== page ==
site.btaUPDATED Deputy PM Pekanov, Market Economics Expert Debate Bulgaria's Readiness for Eurozone Accession
Bulgaria is ready to adopt the euro, Deputy Prime Minister for EU Funds Management Atanas Pekanov said during a discussion on Bulgaria's readiness to join the eurozone, held in Sofia on Tuesday.
Pekanov pointed out that there are formal criteria for each EU member state to join the euro area and currently Bulgaria does not fulfil each of them, but according to him, it is only a matter of time before it happens.
"Bulgaria currently has a very low ratio of debt to the GDP of Europe, it has maintained exchange rate stability for 25 years, it has low national debt and once the energy crisis in Europe passes, it will still have low deficits, so it will meet these criteria", Pekanov said.
There is still the inflation criterion, which Bulgaria cannot meet, but according to Pekanov, it will sooner or later settle down, as well as all the formal criteria, which will make the country ready to join the eurozone on January 1, 2025.
According to Pekanov, Bulgaria is synchronized with the structure and economy of the euro area. He noted that Bulgaria has been a member of the EU for 15 years and Bulgarian citizens and businesses often do their transactions abroad and use the euro. He said that more than EUR 1.5 billion is sent from abroad to Bulgaria, whereby the country loses in the currency conversion. The trade of the Bulgarian economy is exclusively linked to that of the euro area - 45% of Bulgaria's exports are to the euro area, 35% of imports are from the euro area, he noted. With the introduction of the euro, these relations will be strengthened even more, which will be an additional stimulus to economic growth, Pekanov stressed.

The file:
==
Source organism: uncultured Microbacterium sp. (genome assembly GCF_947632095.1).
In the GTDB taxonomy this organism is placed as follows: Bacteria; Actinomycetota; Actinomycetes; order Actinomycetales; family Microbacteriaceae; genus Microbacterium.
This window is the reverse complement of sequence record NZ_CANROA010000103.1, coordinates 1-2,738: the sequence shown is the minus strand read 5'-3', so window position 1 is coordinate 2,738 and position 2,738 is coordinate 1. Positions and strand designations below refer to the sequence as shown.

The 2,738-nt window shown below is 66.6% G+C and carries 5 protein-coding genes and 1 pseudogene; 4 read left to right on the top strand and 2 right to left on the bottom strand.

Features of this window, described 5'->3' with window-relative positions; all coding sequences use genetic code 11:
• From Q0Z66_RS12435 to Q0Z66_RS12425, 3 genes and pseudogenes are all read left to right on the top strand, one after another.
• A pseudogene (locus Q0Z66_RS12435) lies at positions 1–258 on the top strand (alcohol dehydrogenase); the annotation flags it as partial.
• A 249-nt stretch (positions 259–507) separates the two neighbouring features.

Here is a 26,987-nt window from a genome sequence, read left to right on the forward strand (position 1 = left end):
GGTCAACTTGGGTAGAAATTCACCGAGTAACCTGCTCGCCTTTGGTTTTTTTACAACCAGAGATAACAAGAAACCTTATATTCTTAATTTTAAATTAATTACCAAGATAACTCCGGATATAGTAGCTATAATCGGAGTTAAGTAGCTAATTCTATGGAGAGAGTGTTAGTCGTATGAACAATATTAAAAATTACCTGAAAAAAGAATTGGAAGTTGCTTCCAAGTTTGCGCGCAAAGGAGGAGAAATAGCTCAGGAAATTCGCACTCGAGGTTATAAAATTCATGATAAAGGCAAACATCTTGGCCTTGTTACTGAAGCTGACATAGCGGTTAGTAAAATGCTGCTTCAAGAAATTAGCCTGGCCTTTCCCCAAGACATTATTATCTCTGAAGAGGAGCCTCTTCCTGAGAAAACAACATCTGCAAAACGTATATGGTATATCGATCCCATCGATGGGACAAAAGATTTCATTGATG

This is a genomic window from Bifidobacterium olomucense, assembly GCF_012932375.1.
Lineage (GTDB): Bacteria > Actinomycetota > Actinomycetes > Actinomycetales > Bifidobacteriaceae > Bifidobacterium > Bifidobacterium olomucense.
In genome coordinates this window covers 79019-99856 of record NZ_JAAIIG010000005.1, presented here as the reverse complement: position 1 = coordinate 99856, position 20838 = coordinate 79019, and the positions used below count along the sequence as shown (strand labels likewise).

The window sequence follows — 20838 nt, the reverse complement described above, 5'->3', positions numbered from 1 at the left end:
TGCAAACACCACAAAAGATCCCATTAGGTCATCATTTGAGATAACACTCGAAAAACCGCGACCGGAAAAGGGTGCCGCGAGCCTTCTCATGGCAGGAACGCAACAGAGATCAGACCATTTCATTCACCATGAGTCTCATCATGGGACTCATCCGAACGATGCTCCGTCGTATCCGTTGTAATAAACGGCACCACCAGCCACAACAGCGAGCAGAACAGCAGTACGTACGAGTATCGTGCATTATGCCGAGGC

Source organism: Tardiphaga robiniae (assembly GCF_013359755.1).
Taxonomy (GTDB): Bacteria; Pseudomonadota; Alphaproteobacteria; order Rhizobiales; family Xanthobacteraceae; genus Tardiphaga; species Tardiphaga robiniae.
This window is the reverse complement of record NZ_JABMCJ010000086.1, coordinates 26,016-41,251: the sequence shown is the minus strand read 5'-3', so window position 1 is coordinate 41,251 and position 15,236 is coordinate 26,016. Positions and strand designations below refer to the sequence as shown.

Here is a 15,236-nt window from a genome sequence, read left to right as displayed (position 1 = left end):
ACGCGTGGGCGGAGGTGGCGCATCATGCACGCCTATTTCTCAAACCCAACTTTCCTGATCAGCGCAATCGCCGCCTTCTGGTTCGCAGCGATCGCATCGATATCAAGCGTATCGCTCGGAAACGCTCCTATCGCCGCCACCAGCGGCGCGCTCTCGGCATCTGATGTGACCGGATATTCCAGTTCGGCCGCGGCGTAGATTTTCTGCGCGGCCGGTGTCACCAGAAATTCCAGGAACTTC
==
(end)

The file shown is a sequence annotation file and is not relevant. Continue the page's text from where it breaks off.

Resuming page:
Chief economist at the Institute for Market Economics (IME) Lachezar Bogdanov, in his capacity of Pekanov's opponent in the debate, pointed out that the questions whether Bulgaria should enter the euro area are often confused with whether it is ready to do so. In his words, there is no such concept as being "ready", but there is a clear procedure how to enter the euro area and he pointed out with arguments why Bulgaria should not enter it yet.
"There is also a protocol that very clearly says what the criteria are for joining the eurozone. Today, inflation is 14%," he said. According to him, its figures should drop to 8.5% according to an algorithm specified in the criteria. However, this will happen slowly, he noted.
He said Bulgaria has certain issues that could be eliminated by regulated prices. According to Bogdanov, risks such as unforeseen price increases for various commodities, such as natural gas, cannot be ignored.
Regarding interest rates, which are linked to deficits, Bogdanov pointed out that currently Bulgaria's interest rates meet the criterion, but if the political uncertainty continues, which leads to high deficits, there is no way to know whether the criterion will be met later.
"It is not a question of time. We may never fall into these criteria if we don't conduct policy. Readiness is a function of the actions of politicians, not a matter of desire," the expert said.